Club creams polio one dinner at a time
Poliomyelitis is a paralysing disease that no longer affects New Zealand children. Almost wiped out, its last remaining strongholds in Afghanistan and Pakistan are however proving difficult to eradicate.
Former Palmerston North city councillor and a former deputy vice chancellor of Fiji’s University of the South Pacific, Dr Bob Stewart is a member of the city’s small but highly determined Rotary Club of Terrace End, out to to defeat the disease.
‘‘It’s an endemic tragedy for the children of those two countries, but also for the rest of the world, because it could be reintroduced to polio-free countries.’’
His club has embraced the concept of affective altruism, making sure that maximum use is made out of every anti-polio dollar raised, and that any money is not sent where there’s a possibility of it being chewed up in administration costs.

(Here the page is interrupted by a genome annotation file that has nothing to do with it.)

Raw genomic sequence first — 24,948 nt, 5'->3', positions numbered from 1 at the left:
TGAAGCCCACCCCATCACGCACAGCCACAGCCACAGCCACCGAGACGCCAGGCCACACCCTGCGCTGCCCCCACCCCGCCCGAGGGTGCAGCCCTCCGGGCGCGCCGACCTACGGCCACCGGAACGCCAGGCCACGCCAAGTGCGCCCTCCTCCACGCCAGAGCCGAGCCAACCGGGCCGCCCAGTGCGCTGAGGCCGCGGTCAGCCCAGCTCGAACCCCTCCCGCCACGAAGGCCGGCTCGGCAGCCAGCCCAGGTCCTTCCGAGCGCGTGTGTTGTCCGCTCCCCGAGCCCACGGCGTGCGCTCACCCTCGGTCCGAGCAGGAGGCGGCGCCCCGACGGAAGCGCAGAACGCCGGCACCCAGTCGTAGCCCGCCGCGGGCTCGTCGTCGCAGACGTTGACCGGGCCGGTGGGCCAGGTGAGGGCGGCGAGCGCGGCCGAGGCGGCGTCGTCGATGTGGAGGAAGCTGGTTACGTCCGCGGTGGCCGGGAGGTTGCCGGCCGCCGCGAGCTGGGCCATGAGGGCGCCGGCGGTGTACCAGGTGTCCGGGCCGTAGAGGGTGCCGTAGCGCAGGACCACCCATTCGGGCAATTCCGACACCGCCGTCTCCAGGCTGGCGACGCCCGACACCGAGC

‘‘We may only have 24 members but in the last two years our three PolioPlus dinners have raised enough money to save 12,300 children from polio. From the dinners, and from members of fellowship clubs, we raised $2880. It’s been a magnificent effort.’’
Rotary is partnered with the Bill and Melinda Gates Foundation, which has pledged a twofor-one subsidy. That means the $2880 was magnified to $8664. While polio is incurable, it can be vaccinated against, with an inoculation costing just 70 cents per child.
‘‘It goes to show that even a small group of people can make a big difference.’’
The PolioPlus dinner is on Wednesday, August 17 at 5.30pm in the Russell Room of Massey‘s Wharerata Staff Club.
Stewart said he’d love to see members of the public along to share the meal, support the cause and hear a panel talk about the disease from various perspectives.
Polio patient and former Manawatu Standard journalist Mervyn Dykes can talk from personal experience; so can his wife Tina White as a partner of someone with the disease, along with former Whanganui polio nurse, Bev Quinn.
For $25 tickets, contact Stewart on 355-5736 or firstname.lastname@example.org
Polio fighter, Dr Bob Stewart.